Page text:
Although I can cite a few cases where I did see some type of miracle fluid perform as advertised I have many more stories where it did not work at all. When I worked for an auction company they loved using miracle fluids of any kind. If an engine had a smoking condition they asked me to dump in some stop smoke. If a transmission was slipping or leaking they would ask me to throw in some transmission in a bottle.
If you have broken metal parts inside the transmission there is no fluid that I know of that you can add that is going to fix the problem. This is why I always stress that if you want to try a stop leak type product go ahead. But don’t be disappointed if it doesn’t work or makes the situation worse. Although most people understand there is no harm in trying if you know the likely results.
Oil and fluid leaks on old cars
In my opinion the older the vehicle the less chance you have of a miracle fluid providing any assistance. This is one of those Catch-22’s where a stop leak product will work better on a new vehicle that is not leaking at all. Sure Older cars from the 80s and 90s where job security for mechanics like me. The auto manufacturers can be slow at adapting to problems with gaskets O-rings and sealing surfaces.
The best car I ever owned was a 1979 Pontiac Trans Am. I have a picture of the anniversary edition to the right. Although this was my favorite car it made a mess out of my parent’s driveway. The oil pan and valve covers were sealed with very thin cork gaskets.
Most stop leak products containing petroleum distillates won’t help a cork gasket leak. You can get rubberized replacement gaskets from aftermarket companies. I still hear about the driveway from my parents despite cleaning it with Oil eater (available above).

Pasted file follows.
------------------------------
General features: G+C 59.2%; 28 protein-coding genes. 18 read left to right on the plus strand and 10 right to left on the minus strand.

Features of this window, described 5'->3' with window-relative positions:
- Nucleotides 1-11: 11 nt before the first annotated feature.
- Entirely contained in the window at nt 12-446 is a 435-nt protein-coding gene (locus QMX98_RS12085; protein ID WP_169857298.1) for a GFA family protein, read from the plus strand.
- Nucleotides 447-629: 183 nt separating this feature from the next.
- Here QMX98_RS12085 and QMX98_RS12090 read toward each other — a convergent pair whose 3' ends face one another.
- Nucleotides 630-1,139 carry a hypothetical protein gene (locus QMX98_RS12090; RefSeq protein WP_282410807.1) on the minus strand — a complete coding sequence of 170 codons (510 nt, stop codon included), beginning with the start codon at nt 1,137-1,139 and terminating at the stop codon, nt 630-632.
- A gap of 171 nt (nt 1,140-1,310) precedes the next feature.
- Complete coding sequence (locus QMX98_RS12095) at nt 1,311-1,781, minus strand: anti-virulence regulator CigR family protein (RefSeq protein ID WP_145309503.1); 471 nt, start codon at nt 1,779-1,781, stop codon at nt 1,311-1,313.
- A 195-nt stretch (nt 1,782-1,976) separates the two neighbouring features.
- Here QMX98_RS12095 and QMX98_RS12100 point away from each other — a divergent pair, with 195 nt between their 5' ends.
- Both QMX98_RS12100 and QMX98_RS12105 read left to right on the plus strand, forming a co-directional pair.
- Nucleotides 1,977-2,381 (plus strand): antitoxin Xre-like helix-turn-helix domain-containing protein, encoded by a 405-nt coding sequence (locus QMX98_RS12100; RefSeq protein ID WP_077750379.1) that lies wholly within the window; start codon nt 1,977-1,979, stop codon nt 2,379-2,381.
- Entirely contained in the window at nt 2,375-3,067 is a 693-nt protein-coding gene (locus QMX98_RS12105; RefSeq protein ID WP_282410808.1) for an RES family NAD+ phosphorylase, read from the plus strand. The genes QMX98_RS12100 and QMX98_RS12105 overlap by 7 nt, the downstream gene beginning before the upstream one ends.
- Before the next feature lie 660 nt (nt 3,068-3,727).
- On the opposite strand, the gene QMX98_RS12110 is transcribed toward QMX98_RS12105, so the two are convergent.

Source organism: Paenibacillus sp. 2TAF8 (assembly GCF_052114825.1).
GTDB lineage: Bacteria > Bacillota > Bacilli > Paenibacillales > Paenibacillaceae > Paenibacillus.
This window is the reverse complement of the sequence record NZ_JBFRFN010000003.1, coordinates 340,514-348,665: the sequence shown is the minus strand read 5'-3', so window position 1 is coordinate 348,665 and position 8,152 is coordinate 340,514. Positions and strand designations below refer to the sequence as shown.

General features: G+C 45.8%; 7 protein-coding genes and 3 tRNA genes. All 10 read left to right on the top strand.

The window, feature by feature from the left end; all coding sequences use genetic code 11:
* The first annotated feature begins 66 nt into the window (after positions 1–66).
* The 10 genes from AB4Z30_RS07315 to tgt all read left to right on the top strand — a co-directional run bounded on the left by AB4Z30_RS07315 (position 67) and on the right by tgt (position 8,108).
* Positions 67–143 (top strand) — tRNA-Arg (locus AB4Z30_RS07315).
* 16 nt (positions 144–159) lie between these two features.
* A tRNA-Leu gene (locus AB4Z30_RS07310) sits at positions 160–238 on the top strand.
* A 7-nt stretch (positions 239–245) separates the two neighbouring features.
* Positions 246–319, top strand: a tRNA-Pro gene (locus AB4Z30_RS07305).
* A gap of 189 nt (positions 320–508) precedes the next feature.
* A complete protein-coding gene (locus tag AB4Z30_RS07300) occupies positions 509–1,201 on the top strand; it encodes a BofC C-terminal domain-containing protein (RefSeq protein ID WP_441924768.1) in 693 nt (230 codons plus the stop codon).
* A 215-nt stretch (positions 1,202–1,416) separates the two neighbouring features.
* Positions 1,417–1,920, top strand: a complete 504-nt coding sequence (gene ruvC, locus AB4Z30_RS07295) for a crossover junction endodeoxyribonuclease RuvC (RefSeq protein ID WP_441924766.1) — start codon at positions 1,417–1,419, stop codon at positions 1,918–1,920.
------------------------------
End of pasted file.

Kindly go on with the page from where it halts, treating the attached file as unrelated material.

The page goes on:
As far as the more modern automobiles from 2000 and newer, oil leaks are just not as common today as they where years ago. This is because the manufacturers have improved not only the gaskets but the sealing surfaces that they push against to seal in fluids. This is largely in part to better casting procedures and computerized manufacturing equipment that is capable of much straighter and longer surfaces. This does not mean that you will never have an oil leak on this type of vehicle.
As I mentioned before you can take a look at my blazer article linked from above. But to make a long story short what happened was they changed the stamped metal timing cover to a plastic part that warped from heat and leaked oil heavy. If you would like to read more of my insightful automotive articles this next link will take you back to the automotive repair blog home page. If I could talk you into learning more about my favorite car of all time this next link will take you to a story about my 1979 Pontiac Trans Am.